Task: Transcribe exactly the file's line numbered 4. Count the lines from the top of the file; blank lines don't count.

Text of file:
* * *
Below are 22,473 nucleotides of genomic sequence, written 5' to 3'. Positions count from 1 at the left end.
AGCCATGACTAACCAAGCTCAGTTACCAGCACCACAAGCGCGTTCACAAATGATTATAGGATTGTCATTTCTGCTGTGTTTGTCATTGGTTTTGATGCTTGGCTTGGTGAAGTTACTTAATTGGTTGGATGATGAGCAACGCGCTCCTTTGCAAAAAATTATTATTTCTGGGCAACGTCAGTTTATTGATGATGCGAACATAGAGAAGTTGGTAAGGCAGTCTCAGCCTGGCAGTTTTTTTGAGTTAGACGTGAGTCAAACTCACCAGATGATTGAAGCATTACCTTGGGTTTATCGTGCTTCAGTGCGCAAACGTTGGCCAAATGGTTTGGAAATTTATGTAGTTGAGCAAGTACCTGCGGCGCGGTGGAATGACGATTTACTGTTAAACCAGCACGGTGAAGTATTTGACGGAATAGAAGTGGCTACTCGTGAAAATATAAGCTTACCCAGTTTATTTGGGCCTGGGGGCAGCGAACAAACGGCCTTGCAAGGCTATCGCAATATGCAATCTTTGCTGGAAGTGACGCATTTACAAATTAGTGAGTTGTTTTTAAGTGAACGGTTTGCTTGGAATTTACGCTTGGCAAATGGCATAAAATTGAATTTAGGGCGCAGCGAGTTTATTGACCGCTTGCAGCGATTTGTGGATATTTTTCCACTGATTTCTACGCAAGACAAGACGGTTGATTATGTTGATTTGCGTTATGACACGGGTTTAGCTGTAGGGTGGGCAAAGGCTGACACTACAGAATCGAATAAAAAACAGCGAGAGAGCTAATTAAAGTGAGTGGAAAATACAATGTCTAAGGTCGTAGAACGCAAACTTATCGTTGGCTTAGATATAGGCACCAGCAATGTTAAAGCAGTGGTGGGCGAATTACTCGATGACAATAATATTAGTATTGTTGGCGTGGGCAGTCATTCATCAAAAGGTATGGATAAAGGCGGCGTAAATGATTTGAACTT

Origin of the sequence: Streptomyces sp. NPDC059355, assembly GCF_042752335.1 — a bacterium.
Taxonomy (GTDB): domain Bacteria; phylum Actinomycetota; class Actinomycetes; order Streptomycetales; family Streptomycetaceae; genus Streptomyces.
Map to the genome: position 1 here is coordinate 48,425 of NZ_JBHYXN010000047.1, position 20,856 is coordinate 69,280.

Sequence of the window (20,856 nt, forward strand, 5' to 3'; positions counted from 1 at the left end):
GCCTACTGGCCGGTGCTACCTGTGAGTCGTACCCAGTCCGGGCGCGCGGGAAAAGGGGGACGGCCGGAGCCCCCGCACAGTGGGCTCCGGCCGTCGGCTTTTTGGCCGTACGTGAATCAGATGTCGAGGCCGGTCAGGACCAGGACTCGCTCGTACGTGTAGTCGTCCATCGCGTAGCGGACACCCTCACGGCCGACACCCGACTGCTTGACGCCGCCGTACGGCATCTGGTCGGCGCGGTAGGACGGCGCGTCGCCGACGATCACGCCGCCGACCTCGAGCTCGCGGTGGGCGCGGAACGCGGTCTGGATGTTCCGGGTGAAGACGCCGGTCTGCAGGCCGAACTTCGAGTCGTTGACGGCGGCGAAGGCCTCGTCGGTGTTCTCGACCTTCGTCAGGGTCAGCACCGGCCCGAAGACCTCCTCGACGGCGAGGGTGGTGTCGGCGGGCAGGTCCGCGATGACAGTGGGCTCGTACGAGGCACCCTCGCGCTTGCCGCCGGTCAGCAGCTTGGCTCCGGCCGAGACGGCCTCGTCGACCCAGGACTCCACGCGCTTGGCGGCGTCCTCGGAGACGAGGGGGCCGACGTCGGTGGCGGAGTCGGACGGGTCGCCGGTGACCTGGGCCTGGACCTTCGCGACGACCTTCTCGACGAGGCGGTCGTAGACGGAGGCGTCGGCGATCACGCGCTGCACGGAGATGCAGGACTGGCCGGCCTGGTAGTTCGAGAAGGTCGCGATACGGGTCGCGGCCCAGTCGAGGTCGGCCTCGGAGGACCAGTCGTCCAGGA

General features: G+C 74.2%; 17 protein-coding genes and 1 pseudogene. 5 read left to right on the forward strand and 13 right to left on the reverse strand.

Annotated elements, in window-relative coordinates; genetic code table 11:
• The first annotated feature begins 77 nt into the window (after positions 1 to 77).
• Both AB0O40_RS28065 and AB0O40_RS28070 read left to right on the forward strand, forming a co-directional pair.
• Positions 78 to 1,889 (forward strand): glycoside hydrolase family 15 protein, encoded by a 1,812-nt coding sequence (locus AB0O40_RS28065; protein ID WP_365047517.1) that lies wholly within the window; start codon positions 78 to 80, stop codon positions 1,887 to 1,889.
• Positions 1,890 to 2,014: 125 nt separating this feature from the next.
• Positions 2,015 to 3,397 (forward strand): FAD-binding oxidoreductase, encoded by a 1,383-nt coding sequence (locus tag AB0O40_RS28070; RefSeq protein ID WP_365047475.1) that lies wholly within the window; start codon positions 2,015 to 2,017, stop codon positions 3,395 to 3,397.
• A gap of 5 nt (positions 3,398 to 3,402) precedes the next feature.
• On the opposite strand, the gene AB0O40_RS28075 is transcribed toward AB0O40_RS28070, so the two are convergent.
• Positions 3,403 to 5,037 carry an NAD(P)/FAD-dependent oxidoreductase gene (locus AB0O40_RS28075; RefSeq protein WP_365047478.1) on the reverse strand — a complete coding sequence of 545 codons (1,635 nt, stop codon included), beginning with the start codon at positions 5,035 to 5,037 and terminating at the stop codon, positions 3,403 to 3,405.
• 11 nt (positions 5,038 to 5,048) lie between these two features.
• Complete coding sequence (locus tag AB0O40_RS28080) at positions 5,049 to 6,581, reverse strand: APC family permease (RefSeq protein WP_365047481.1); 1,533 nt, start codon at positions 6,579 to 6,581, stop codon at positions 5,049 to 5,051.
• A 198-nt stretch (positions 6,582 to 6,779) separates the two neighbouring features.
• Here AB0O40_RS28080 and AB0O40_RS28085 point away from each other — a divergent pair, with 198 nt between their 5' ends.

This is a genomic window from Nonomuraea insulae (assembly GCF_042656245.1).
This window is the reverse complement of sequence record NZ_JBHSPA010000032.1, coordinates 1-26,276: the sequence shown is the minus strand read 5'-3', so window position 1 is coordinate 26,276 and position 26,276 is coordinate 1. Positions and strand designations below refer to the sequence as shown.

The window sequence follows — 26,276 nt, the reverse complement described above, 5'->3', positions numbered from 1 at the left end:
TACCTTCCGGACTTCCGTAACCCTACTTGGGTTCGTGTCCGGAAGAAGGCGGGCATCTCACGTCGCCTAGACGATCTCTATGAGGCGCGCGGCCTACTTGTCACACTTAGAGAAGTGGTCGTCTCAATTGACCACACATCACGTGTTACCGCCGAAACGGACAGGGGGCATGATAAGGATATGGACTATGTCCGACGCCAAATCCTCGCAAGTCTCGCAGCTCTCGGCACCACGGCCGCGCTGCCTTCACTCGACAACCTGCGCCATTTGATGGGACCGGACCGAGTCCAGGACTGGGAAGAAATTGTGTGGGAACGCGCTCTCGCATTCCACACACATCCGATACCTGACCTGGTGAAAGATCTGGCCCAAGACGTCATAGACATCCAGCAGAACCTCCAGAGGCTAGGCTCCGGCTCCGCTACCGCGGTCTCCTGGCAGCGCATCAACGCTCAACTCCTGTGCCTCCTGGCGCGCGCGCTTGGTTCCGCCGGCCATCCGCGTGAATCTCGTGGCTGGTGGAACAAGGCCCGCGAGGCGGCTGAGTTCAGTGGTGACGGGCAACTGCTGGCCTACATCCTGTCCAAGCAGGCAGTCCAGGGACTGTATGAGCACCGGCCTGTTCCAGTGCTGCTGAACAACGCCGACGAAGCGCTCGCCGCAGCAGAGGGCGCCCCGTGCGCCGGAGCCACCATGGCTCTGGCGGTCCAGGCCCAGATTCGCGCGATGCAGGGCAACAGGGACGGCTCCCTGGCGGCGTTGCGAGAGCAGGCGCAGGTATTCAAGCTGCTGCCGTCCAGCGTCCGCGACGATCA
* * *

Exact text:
Taxonomy (GTDB): domain Bacteria; phylum Actinomycetota; class Actinomycetes; order Streptomycetales; family Streptomycetaceae; genus Streptomyces.